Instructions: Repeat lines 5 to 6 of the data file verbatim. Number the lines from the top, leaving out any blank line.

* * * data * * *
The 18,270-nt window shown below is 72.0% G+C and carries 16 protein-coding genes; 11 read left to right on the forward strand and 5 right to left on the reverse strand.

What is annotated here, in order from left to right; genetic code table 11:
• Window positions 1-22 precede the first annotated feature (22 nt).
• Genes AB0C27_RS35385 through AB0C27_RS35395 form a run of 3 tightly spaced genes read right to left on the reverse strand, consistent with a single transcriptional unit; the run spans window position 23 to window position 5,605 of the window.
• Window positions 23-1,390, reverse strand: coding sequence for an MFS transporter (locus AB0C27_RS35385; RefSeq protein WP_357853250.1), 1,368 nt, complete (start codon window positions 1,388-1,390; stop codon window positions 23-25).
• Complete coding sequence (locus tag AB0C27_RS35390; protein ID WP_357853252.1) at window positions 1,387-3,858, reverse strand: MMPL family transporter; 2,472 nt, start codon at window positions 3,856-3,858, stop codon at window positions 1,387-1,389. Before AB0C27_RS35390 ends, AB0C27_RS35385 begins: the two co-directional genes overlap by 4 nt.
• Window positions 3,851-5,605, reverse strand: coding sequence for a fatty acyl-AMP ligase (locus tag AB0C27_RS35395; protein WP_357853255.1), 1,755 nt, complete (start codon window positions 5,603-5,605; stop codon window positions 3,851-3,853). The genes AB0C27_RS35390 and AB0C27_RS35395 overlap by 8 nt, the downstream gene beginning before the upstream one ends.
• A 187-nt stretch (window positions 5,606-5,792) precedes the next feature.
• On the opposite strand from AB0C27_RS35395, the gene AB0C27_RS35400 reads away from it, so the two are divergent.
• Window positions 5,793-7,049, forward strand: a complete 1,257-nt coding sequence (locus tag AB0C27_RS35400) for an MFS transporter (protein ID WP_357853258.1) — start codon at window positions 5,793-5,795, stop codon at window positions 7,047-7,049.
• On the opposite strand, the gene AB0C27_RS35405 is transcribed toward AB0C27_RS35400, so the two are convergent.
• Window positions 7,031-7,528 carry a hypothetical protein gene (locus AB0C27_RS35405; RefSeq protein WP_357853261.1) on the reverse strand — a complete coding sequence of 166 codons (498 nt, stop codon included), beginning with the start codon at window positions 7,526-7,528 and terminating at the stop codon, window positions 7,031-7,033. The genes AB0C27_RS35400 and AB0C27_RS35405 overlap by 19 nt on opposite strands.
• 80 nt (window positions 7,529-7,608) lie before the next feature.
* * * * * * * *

• Window positions 23-1,390, reverse strand: coding sequence for an MFS transporter (locus AB0C27_RS35385; RefSeq protein WP_357853250.1), 1,368 nt, complete (start codon window positions 1,388-1,390; stop codon window positions 23-25).
• Complete coding sequence (locus tag AB0C27_RS35390; protein ID WP_357853252.1) at window positions 1,387-3,858, reverse strand: MMPL family transporter; 2,472 nt, start codon at window positions 3,856-3,858, stop codon at window positions 1,387-1,389. Before AB0C27_RS35390 ends, AB0C27_RS35385 begins: the two co-directional genes overlap by 4 nt.